The only time the Raptors seem to be able to defend anything is when they go in the zone, unfortunately that’s not a viable strategy for 48 minutes because teams adapt to the zone and figure out a way to beat it after a few possessions. It’s too bad really, because the positive reaction the Raptors see after deploying the zone is too short-lived, much like Liston’s last $20 purchase at the Rail.
So what’s the story of this one? It’s terrible defense for 80% of the game, a spark off the bench which made the game tight, and of course the usual ineptitude that prevents the Raptors from actually winning the game. No complaints here since the only thing that’s worth looking forward to is that high pick.
The Pistons finished this game shooting 52% and were over 60% after the 1st, 2nd and 3rd quarters. The defense played was so bad that even the Pistons were giving surprised looks to each other after their unchallenged strolls to the rim. It’s not just a question of personnel for the Raptors, it’s also the strategy. For example, Detroit started Tracy McGrady as the point forward and he was too good for Jose, even at the ripe old age of 56. There was hardly a reaction on the part of the Raptors who stuck Jose on him and later switched him to Hamilton, another mismatch. Leave matchups aside though, Detroit poses mismatch problems all over the floor so we can let that pass, here’s stuff that makes you scratch your head:
- Why are the Raptors forcing a player baseline knowing that Bargnani is the help defender?
- What is the point of hedging if the hedger doesn’t become part of the play after the ball has swung?
- Is there a reason why Stuckey’s shot is being respected?
- Why don’t the Raptors guards make a concerted effort of preventing fast-breaks?
- If we have repeatedly shown an inability to defend the pick ‘n roll, why not put a more versatile lineup which will be more forgiving of switching?
- Why can’t we close-out shooters and prevent wide-open drives? It’s all about playing your angles and keeping your defensive shape, the Raptors suck at that.
- Why is there no communication on defense?
Giving up 38 points in the first quarter to a team returning from the West coast is pretty bad, and dug the Raptors into a hole that was going to be tough to climb out of given Detroit’s matchup advantage at pretty much every position. The Raptors received a boost in the second quarter courtesy of the bench, which scored 20 of the 28 points in the quarter. Reggie Evans’ hustle got us going (he drew an illegal defense call on a post-up, I believe that’s what Charlie Sheen meant when he said ‘winning’), and Barbosa shifted into gear to counter Detroit’s pace and movement in the half-court set. An 11 point deficit at the half was something to be thankful for because after the first quarter this looked like it was going to be over at the half.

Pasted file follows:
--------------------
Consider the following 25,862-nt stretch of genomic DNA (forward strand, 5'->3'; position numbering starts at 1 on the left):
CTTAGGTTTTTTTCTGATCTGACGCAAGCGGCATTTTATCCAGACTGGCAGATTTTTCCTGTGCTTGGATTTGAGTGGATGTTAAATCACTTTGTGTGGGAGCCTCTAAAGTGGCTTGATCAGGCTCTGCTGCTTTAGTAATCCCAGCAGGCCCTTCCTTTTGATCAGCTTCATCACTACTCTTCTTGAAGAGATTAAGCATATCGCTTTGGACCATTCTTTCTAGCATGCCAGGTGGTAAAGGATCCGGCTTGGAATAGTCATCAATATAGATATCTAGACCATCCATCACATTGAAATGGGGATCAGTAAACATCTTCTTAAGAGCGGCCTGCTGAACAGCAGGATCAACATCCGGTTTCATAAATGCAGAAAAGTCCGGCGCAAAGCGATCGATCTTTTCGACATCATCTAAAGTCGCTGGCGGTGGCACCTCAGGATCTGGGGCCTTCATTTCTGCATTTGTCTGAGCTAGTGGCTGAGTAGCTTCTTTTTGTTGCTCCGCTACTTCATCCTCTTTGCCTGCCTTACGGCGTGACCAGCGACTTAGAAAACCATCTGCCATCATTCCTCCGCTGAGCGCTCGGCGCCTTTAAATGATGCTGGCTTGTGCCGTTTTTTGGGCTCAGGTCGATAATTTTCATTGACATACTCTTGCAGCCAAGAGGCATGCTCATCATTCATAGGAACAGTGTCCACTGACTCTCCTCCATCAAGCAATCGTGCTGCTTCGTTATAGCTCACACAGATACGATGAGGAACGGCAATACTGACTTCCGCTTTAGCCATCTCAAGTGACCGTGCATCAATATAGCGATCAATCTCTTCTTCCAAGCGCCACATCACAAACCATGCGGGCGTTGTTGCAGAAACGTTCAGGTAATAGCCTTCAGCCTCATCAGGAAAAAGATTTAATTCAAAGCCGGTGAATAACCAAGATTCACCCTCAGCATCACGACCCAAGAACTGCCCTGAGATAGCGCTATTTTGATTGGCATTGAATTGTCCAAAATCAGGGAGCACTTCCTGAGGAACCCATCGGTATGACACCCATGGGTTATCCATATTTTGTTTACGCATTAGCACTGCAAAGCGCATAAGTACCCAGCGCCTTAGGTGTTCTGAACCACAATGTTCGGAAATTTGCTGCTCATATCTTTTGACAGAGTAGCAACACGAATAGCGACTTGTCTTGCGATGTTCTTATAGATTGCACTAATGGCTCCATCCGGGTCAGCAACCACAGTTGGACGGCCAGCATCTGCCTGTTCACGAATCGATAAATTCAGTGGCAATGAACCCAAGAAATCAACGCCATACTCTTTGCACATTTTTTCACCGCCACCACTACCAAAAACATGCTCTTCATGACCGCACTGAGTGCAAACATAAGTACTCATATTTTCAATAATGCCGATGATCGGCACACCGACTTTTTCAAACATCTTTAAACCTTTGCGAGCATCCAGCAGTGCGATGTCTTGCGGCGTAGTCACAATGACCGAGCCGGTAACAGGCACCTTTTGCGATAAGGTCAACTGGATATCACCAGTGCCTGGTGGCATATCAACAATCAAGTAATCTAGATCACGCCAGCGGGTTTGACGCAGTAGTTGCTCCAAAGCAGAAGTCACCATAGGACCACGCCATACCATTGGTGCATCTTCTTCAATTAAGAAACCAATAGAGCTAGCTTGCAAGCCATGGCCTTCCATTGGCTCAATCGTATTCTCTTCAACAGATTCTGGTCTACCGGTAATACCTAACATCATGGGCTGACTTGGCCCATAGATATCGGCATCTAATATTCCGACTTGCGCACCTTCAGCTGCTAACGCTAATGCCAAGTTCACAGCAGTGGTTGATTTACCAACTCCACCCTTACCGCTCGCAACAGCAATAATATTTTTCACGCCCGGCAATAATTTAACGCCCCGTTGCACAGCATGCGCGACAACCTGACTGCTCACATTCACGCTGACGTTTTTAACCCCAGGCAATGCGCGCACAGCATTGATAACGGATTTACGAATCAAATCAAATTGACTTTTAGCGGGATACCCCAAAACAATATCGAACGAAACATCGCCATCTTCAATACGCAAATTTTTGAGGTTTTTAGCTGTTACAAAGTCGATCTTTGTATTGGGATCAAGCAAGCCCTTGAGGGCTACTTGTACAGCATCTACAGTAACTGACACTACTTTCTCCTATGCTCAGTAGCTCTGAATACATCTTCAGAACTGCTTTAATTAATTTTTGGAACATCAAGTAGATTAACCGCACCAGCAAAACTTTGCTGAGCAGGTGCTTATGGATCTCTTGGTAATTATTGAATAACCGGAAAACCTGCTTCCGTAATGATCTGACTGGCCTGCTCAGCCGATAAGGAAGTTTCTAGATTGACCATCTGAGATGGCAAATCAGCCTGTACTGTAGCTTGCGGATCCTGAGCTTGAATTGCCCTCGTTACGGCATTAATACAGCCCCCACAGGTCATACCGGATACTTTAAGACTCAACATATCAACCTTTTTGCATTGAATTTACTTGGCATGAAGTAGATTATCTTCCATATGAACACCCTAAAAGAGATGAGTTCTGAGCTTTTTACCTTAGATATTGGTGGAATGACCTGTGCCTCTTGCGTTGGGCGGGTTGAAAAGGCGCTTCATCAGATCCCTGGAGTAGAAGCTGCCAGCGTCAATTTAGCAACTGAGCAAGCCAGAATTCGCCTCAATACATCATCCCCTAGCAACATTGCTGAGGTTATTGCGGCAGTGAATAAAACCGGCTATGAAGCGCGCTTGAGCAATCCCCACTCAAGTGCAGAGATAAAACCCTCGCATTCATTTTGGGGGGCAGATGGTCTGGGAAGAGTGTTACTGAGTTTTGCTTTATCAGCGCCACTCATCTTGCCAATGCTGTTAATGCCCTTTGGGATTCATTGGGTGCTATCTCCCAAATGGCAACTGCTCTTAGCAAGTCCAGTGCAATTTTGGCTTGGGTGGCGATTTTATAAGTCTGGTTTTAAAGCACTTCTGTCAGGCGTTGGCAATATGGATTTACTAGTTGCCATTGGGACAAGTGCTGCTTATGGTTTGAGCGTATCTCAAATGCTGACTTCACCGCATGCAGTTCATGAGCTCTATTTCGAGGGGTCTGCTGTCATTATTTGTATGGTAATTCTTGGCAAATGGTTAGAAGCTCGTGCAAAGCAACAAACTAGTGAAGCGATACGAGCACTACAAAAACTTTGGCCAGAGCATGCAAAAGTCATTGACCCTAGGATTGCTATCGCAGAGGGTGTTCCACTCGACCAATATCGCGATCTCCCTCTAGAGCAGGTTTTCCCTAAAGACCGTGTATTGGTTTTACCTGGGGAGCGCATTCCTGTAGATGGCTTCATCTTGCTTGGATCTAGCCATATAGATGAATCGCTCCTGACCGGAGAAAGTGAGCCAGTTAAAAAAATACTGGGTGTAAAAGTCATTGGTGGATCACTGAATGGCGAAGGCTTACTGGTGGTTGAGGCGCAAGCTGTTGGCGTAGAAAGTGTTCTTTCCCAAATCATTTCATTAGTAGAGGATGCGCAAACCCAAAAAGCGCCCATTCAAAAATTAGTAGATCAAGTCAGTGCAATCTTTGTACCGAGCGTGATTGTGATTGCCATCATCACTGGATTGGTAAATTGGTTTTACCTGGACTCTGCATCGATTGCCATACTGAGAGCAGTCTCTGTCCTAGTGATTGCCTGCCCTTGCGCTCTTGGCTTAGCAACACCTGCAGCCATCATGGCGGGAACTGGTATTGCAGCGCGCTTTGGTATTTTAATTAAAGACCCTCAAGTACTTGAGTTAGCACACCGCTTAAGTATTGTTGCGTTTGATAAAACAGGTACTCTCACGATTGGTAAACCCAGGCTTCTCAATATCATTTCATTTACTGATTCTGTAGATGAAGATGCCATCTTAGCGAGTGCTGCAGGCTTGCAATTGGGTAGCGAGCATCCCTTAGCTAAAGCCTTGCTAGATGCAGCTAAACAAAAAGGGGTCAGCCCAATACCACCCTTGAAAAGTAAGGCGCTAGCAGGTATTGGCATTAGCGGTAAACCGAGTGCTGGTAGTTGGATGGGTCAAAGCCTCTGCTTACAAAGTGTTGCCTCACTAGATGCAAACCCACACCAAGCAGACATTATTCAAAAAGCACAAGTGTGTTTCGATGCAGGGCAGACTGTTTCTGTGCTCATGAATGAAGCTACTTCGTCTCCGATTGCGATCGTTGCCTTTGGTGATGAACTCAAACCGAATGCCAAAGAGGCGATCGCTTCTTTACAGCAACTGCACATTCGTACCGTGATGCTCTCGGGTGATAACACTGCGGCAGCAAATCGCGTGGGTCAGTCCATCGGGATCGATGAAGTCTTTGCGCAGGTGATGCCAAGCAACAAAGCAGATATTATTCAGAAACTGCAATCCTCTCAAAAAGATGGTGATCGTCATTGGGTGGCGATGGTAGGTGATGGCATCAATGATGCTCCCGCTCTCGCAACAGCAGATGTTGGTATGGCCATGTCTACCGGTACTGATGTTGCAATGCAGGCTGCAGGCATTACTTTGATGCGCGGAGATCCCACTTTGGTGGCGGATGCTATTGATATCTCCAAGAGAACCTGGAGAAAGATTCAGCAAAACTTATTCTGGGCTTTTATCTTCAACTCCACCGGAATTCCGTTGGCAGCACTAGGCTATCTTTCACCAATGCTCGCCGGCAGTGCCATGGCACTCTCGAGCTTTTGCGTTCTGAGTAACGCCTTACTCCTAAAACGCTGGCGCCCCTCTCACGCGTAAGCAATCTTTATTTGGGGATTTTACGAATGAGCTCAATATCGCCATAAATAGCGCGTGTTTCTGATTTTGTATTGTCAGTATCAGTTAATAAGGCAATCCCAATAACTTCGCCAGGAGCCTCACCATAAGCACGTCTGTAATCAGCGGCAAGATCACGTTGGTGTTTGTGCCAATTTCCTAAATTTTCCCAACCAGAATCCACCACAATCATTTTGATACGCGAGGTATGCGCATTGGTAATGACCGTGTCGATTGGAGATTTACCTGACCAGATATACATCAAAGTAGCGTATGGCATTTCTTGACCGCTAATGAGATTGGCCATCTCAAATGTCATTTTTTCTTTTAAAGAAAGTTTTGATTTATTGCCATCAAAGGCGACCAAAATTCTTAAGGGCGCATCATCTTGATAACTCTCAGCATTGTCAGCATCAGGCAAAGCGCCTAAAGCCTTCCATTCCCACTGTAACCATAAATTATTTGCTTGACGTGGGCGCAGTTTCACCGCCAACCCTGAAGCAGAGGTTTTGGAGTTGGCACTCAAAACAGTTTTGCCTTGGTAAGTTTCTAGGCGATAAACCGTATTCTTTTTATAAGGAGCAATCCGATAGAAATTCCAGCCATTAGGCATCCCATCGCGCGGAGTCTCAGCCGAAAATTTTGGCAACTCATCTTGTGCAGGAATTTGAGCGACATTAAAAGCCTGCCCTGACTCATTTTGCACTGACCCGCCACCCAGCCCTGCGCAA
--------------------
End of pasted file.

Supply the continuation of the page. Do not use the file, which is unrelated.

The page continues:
What’s his face was interviewed at halftime and he flat out said: “Our defense has been terrible” while being thankful to the bench for saving the game. Problem is that the bench is supposed to keep you in games, not win the game for you. That’s the job of the starters who got outscored 80-57. Andrea Bargnani had 20 points on 20 shots, “graceful” is how Matt Devlin managed to describe him. He gave the team a shot in the arm to start the third with five straight points, other than that it was the usual Bargnani – painful defense, little emotion, low-percentage shots and 4 rebounds in 39 minutes. There’s a play in the third quarter where he completely blows a rotation and even James Johnson shakes his head in disgust. I’m too used to complain about this with any vehemence, the only way he can be a consistent positive contributor to the Raptors is if his role is limited to an offensive player off the bench – 25 minutes sounds right. He should be able to maintain his defensive concentration for that long and is likely to put a better effort knowing he’s only got to sweat for so long. It should be said that everyone with the exception of Bayless was bad so Bargnani fitted right in.